COP26 has certainly achieved something, it’s just not achieved enough. I think we are continuing to turn the corner we started turning in Paris. We are moving from a policy where we are trying to constrain things, to one in which were increasingly trying to take the opportunities of solving the problem.

I think a lot of what we have been hearing from the Prime Minister, and from the other heads of government, and what I suspect that we are about to hear from the Chancellor, is that people are seeing that the opportunities of solving the problem of climate change are now increasingly a more important focus for progress.

You can’t get new technologies without paying for them, so people are going to have to pay for them. The question is whether paying for them is a better deal than letting the problem continue, and ending up paying to restore your house after it has been flooded.

We are certainly going to have to pay for the things we need to do to solve this problem. People are much more incentivised to pursue opportunities, than they are to observe constraints. I think if people see a better, brighter, safer, more secure future, then they are willing to pay for it, as indeed they always have been.

We need governments make sensible policies, particularly globally. Governments can do really dumb things that make the costs of the transition unbearable, or they can do smart things that not only make it the transition less costly in the short term, but that also actually make it beneficial to people’s households and income in the longer term. So, it is a question of what kind of government policies you have that mobilise financial resources behind them. Bad policies will get bad results.

The transition is not just being driven by responsible moral behaviour on the part of companies. It is being driven by central bankers, not even by politicians. What is driving this is that climate change is a real threat to macro-economic stability, and therefore a big risk to prosperity everywhere. And the fact is that if companies don’t incorporate that risk into their plans then they won’t succeed in delivering goods, and they won’t succeed in delivering revenue.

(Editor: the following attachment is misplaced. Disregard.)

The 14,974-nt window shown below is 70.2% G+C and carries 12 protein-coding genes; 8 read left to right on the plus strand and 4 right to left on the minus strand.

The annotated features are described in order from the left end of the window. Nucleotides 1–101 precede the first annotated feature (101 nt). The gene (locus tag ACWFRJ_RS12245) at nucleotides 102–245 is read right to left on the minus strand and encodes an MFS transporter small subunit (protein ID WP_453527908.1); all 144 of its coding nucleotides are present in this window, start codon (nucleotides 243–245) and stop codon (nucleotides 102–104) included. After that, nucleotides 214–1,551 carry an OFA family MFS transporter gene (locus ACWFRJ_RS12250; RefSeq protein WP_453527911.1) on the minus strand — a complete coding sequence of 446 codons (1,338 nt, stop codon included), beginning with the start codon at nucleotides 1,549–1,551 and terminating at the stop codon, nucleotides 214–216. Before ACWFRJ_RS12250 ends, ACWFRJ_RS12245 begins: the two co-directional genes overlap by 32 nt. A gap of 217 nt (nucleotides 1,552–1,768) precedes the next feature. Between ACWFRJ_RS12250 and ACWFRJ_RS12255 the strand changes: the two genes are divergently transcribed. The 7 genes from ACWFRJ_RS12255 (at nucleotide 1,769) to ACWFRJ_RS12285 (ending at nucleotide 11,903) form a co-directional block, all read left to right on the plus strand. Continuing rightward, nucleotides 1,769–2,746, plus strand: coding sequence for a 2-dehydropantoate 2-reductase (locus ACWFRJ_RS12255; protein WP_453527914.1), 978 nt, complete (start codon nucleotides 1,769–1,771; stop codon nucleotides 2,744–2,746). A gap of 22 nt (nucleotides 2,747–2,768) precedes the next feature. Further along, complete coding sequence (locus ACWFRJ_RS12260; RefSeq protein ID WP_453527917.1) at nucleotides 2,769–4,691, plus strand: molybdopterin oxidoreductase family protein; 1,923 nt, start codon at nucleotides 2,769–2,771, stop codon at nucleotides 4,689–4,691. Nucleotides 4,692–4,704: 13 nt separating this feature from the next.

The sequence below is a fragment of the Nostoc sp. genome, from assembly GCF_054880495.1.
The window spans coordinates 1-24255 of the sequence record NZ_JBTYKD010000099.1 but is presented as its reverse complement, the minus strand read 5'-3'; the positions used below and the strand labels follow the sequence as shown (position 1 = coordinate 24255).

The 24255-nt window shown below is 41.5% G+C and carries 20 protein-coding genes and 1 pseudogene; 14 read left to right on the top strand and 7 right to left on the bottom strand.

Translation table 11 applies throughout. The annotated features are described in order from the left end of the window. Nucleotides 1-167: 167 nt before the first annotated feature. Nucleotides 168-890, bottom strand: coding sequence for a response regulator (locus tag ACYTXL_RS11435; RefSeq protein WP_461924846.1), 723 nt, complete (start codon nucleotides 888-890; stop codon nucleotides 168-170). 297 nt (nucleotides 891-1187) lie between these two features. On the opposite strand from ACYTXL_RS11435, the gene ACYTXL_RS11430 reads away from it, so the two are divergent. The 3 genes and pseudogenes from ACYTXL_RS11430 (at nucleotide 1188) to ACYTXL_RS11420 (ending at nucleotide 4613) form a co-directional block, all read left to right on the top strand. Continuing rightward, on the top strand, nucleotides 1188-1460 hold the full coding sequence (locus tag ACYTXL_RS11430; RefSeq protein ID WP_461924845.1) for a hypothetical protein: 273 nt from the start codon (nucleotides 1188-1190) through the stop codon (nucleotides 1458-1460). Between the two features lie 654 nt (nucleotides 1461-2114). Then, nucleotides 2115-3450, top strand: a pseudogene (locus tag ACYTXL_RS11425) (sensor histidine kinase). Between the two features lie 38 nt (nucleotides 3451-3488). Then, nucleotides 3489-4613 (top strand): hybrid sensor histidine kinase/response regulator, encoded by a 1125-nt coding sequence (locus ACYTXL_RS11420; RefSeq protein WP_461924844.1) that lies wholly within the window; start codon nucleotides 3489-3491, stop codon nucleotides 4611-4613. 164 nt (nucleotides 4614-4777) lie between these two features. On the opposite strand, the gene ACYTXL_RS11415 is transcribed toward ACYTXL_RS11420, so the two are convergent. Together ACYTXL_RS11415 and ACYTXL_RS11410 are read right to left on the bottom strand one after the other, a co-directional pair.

Capital doesn’t always do what it’s supposed to do, or what is in it’s best interest to do, and quite often it cheats it’s customers. So, we do have to have rules, and these are good rules that will help make sure that business takes onboard the real risk of climate change.

People’s pensions and investments are already at risk from climate change, and that is why it is all the more important that the pension fund industry and the insurance fund industry actually get on with the job of spreading their risk, and don’t concentrate on easy punts into fossil fuels, which have delivered very good revenues in the past.

People want their pensions and investments to make the most money possible. They would also like their house not to be flooded. They would also like food prices not to go up. They would also like to live in a world whose security is not being destabilized by climate change. So, there are lots of things that people would like to have. The question is how we balance out all of those different likes.

The idea that climate change is not impacting people’s lives right now is quite simply wrong. It is affecting people’s lives in this country and it is affecting peoples lives all over the world right now. Attribution science is now very confident about how much more likely and how much more frequent extreme weather events are as a result of climate change.

These are excerpts from an interview for Talk Radio during COP26. The full discussion can be heard here: